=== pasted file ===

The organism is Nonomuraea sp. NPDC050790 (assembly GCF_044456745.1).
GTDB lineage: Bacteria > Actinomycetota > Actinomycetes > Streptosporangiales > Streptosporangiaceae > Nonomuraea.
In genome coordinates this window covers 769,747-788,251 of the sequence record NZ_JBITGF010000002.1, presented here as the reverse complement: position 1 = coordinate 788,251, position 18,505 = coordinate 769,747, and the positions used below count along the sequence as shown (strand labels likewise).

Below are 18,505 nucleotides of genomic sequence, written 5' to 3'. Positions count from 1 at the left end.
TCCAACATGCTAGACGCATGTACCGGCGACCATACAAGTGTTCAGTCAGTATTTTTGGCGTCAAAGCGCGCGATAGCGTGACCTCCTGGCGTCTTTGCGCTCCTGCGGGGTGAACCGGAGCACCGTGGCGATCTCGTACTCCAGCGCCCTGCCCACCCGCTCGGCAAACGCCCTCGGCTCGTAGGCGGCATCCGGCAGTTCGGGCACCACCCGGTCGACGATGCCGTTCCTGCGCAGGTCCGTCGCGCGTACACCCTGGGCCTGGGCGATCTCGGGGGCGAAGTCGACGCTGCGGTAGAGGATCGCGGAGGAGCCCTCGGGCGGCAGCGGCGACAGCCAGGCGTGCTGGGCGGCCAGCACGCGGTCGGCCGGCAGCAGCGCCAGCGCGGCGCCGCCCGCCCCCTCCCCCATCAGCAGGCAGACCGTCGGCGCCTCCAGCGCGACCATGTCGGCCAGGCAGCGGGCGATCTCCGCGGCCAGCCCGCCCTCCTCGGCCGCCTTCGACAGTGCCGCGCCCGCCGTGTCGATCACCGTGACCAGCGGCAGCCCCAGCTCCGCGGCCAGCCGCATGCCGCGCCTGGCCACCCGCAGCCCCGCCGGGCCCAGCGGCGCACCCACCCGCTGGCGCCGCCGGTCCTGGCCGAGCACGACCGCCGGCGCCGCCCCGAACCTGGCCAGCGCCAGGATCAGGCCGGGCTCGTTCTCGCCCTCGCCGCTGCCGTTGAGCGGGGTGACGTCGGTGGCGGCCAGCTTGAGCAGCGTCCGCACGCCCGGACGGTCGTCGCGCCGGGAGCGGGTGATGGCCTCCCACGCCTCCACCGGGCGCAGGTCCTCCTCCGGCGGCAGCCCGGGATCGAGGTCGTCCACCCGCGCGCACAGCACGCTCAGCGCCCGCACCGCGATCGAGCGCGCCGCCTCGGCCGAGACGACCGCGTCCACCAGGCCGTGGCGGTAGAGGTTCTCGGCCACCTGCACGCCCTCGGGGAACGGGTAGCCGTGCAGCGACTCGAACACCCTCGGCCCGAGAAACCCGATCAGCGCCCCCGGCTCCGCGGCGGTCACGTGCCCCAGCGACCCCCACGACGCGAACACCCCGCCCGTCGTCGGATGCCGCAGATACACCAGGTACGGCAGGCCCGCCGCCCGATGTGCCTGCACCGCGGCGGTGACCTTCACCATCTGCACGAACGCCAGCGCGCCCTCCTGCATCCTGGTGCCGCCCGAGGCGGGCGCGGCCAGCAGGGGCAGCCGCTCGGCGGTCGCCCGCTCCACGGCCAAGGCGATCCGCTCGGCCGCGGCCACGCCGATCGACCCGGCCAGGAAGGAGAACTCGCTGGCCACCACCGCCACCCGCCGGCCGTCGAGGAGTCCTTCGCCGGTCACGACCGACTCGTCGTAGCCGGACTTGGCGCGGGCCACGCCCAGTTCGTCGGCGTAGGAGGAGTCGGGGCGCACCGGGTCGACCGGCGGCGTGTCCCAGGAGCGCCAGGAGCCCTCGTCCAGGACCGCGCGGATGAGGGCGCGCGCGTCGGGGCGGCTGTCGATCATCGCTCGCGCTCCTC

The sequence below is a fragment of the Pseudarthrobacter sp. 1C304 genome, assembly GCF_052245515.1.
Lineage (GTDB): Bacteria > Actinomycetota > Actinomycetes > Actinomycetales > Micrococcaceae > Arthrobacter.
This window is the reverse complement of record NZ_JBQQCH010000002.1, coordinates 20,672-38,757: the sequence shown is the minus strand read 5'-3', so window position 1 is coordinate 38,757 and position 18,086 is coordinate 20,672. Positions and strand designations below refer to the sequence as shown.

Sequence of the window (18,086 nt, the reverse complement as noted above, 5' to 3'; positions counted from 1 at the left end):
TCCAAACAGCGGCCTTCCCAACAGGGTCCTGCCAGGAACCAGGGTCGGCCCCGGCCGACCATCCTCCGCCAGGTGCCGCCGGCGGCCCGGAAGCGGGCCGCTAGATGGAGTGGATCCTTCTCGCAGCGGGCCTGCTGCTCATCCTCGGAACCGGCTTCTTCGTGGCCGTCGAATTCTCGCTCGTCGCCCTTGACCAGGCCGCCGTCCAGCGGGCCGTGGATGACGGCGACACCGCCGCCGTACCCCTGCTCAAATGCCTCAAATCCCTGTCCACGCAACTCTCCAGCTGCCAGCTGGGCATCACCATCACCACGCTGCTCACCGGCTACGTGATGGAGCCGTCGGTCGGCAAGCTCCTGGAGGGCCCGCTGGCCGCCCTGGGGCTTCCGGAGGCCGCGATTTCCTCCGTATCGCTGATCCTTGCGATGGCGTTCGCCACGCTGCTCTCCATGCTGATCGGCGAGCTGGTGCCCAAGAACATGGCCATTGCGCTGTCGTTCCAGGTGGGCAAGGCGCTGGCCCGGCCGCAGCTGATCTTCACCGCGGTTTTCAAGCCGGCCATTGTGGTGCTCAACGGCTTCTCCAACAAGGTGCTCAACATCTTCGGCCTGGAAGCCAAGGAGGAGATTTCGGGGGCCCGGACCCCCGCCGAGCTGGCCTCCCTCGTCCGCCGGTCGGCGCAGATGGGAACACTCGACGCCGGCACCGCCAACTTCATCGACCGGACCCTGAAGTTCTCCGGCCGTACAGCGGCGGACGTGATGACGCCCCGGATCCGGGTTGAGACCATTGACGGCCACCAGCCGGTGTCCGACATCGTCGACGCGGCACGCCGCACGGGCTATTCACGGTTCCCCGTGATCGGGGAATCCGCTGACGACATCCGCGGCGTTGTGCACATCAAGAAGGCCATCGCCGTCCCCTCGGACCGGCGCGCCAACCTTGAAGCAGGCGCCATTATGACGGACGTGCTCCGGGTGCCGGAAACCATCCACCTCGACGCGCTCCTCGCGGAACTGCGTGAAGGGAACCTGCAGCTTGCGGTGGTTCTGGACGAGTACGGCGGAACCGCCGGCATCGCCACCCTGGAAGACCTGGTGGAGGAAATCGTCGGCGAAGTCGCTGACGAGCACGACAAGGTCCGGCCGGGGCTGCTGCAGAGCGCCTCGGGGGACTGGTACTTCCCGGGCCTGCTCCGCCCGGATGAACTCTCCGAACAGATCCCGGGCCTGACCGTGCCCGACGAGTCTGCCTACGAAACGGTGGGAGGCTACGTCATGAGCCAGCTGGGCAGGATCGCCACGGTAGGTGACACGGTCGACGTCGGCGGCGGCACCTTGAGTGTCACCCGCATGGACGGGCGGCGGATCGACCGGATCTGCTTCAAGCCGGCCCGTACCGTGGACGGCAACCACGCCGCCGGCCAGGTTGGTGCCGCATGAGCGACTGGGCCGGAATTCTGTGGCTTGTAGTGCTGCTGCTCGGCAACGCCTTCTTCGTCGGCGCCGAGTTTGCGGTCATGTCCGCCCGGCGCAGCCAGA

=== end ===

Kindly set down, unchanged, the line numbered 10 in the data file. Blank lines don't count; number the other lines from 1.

TCCAAACAGCGGCCTTCCCAACAGGGTCCTGCCAGGAACCAGGGTCGGCCCCGGCCGACCATCCTCCGCCAGGTGCCGCCGGCGGCCCGGAAGCGGGCCGCTAGATGGAGTGGATCCTTCTCGCAGCGGGCCTGCTGCTCATCCTCGGAACCGGCTTCTTCGTGGCCGTCGAATTCTCGCTCGTCGCCCTTGACCAGGCCGCCGTCCAGCGGGCCGTGGATGACGGCGACACCGCCGCCGTACCCCTGCTCAAATGCCTCAAATCCCTGTCCACGCAACTCTCCAGCTGCCAGCTGGGCATCACCATCACCACGCTGCTCACCGGCTACGTGATGGAGCCGTCGGTCGGCAAGCTCCTGGAGGGCCCGCTGGCCGCCCTGGGGCTTCCGGAGGCCGCGATTTCCTCCGTATCGCTGATCCTTGCGATGGCGTTCGCCACGCTGCTCTCCATGCTGATCGGCGAGCTGGTGCCCAAGAACATGGCCATTGCGCTGTCGTTCCAGGTGGGCAAGGCGCTGGCCCGGCCGCAGCTGATCTTCACCGCGGTTTTCAAGCCGGCCATTGTGGTGCTCAACGGCTTCTCCAACAAGGTGCTCAACATCTTCGGCCTGGAAGCCAAGGAGGAGATTTCGGGGGCCCGGACCCCCGCCGAGCTGGCCTCCCTCGTCCGCCGGTCGGCGCAGATGGGAACACTCGACGCCGGCACCGCCAACTTCATCGACCGGACCCTGAAGTTCTCCGGCCGTACAGCGGCGGACGTGATGACGCCCCGGATCCGGGTTGAGACCATTGACGGCCACCAGCCGGTGTCCGACATCGTCGACGCGGCACGCCGCACGGGCTATTCACGGTTCCCCGTGATCGGGGAATCCGCTGACGACATCCGCGGCGTTGTGCACATCAAGAAGGCCATCGCCGTCCCCTCGGACCGGCGCGCCAACCTTGAAGCAGGCGCCATTATGACGGACGTGCTCCGGGTGCCGGAAACCATCCACCTCGACGCGCTCCTCGCGGAACTGCGTGAAGGGAACCTGCAGCTTGCGGTGGTTCTGGACGAGTACGGCGGAACCGCCGGCATCGCCACCCTGGAAGACCTGGTGGAGGAAATCGTCGGCGAAGTCGCTGACGAGCACGACAAGGTCCGGCCGGGGCTGCTGCAGAGCGCCTCGGGGGACTGGTACTTCCCGGGCCTGCTCCGCCCGGATGAACTCTCCGAACAGATCCCGGGCCTGACCGTGCCCGACGAGTCTGCCTACGAAACGGTGGGAGGCTACGTCATGAGCCAGCTGGGCAGGATCGCCACGGTAGGTGACACGGTCGACGTCGGCGGCGGCACCTTGAGTGTCACCCGCATGGACGGGCGGCGGATCGACCGGATCTGCTTCAAGCCGGCCCGTACCGTGGACGGCAACCACGCCGCCGGCCAGGTTGGTGCCGCATGAGCGACTGGGCCGGAATTCTGTGGCTTGTAGTGCTGCTGCTCGGCAACGCCTTCTTCGTCGGCGCCGAGTTTGCGGTCATGTCCGCCCGGCGCAGCCAGA